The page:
Chairs on the brain

One of JA’s last chairs

 I spent a lot of time wtih Brendan Gaffney while I was at Lost Art Press last week, and chairs were our main subject. He’s gone bananas over Alexander’s (& Chester’s) chairs. https://www.instagram.com/burnheartmade/  

Earlier I posted a bit about a visit I made with Brendan to see a few of Chester Cornett’s chairs at the Kentucky Folk Art Center in Morehead KY. He gave me a copy of an exhibition catalog produced there called “Chester Cornett: Beyond the Narrow Sky.” I see now it’s available online so for those of you who can tolerate reading stuff on-screen here’s the link:
https://scholarworks.moreheadstate.edu/cgi/viewcontent.cgi?article=1012&context=kfac_exhibition_catalogs

After the carved box class at Lost Art Press, I came home & finished up a couple of boxes, then launched into preparation for the JA ladderback chair class starting tomorrow with Plymouth CRAFT. I’m looking forward to shaving up some nice fresh red oak, should be fun. Smelly, but fun. 

While on the subject of JA’s chairs, after all these years I’ve been published in Taunton’s Fine Woodworking magazine.  https://www.finewoodworking.com/ 

Issue #277, Oct 2019 features an article I worked on about making a rectangular stool with a hickory bark seat. The focus is on the wet/dry joint so critical to this construction. It was Taunton Press that first published JA’s book back in 1978 that led to me being a woodworker in the first place. I’ve worked with FWW a few times, appearing at some of their events and it’s a thrill to now be presented in their magazine. Thanks to all on staff there that made it happen. It was an extra surprise to get a nice book review for Joiner’s Work from them as well, in the same issue. Thanks, Barry.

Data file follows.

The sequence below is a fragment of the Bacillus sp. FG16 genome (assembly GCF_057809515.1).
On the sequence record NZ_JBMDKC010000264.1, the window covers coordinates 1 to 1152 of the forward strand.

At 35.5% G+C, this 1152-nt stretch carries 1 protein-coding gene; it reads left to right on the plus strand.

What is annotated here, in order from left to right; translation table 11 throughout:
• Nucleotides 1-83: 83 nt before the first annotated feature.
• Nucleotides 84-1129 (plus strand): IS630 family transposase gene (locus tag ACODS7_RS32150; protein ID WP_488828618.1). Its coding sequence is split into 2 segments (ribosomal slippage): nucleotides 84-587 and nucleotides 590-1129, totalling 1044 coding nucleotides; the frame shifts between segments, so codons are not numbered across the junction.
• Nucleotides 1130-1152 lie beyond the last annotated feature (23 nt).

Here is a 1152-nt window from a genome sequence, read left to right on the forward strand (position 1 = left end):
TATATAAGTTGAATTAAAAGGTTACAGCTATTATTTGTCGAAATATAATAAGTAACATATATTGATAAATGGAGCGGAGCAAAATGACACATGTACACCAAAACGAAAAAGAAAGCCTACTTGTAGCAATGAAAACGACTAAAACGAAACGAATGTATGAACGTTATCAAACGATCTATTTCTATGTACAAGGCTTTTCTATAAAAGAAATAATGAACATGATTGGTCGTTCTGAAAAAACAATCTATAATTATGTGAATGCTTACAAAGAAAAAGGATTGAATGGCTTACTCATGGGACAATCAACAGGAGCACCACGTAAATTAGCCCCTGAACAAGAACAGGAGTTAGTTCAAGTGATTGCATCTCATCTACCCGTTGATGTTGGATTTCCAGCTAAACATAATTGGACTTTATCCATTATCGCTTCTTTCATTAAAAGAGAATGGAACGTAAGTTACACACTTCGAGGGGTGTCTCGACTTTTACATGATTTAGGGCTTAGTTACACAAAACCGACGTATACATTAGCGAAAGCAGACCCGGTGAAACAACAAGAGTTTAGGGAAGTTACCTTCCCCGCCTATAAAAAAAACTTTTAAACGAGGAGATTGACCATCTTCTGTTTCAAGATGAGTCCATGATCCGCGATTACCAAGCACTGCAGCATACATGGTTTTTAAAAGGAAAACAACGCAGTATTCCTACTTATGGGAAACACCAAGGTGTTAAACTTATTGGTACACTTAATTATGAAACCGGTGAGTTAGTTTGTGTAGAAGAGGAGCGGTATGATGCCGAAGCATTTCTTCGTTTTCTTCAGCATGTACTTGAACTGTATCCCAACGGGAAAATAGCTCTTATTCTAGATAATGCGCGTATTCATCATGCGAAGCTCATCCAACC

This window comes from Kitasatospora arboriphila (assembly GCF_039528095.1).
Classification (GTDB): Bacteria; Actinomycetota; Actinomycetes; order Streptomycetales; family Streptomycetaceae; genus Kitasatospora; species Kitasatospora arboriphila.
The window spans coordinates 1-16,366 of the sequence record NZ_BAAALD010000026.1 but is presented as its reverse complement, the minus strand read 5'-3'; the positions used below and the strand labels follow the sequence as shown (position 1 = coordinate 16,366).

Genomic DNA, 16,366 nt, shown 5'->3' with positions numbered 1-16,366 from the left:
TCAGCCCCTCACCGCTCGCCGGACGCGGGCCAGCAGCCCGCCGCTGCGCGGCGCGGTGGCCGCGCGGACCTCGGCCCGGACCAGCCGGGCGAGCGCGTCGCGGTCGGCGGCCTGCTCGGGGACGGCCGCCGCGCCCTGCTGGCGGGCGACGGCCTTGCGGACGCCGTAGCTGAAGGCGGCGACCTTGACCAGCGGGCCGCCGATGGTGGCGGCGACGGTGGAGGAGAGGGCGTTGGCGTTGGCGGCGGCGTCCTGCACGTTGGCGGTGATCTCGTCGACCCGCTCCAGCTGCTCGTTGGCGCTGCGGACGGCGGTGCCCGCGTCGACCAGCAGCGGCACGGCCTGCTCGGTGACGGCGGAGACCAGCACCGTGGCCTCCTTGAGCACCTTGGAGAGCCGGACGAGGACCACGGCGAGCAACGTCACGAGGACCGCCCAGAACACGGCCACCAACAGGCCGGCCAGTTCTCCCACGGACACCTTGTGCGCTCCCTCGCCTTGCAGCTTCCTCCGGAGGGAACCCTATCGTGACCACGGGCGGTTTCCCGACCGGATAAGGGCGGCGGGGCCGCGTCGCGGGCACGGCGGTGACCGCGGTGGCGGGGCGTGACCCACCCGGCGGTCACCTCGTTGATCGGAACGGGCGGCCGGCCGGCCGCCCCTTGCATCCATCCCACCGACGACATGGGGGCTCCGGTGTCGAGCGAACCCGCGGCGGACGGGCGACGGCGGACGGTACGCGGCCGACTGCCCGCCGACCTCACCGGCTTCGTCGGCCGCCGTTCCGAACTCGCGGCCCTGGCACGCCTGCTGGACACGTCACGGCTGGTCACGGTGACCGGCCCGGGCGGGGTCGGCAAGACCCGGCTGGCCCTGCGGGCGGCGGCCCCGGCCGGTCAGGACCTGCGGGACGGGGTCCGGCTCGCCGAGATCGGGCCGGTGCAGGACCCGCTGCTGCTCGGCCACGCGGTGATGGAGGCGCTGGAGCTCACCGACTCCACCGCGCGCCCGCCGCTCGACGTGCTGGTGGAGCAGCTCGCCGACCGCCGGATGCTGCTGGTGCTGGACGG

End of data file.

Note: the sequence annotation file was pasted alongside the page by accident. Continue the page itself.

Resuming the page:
If you need the book after reading the review, it’s here:  https://lostartpress.com/products/joiners-work

 

Hickory bark seat

Part of my re-discovery of the JA chair is a hickory bark seat. I know of nothing else that works, looks and feels this good. And the more you use the chair, the better the bark seat looks. I got a couple of boxes of bark coils JA had. (sorry, Nathaniel. That’s why you got the Jogge cabinet…)

Here in New England, I never get such long strips of bark as this. I think the bulk of this seat was 3 strips. After soaking the bark, the first thing I did was split each strip in half. The under-half goes on the seat, the upper half I save for lashing basket rims.

I tie the strip at the back rung, next to the post on my left. You can start on the other side, but this seems to be my habit. If I recall…

Under the front rung, back over the rear, laying over the tie. Then come back again…

and on & on…I pull it snug, but not tight. The bark soaked for over an hour and is quite pliable.

 

 

Starting to run out of this strip. I make sure the end where I will tie a new strip on is on the bottom of the seat.

Like that…

Once I’ve come around the corner, I start the weaving. This herringbone/twill pattern is over-2/under-2 for the first row.

Then over-one, under-2.

Row 3 is under 2-over-2.

I guess I didn’t shoot the next row – it’s under-1/over-2. The only skip is at the right-hand side. Otherwise it’s over-2/under-2…

The kids came out, they’d never seen me do this work before…tried their hand at it. Here’s Daniel’s turn:

 

And Rose’s.

 

Using a JA-made stick to shove the rows up tight.

 

The stick is tapered in thickness, so it can get under there to catch the weaver as it comes through. Next time, I’ll fill strips in the sides, and pack the top toward the back. I should get one more row up near the front rail.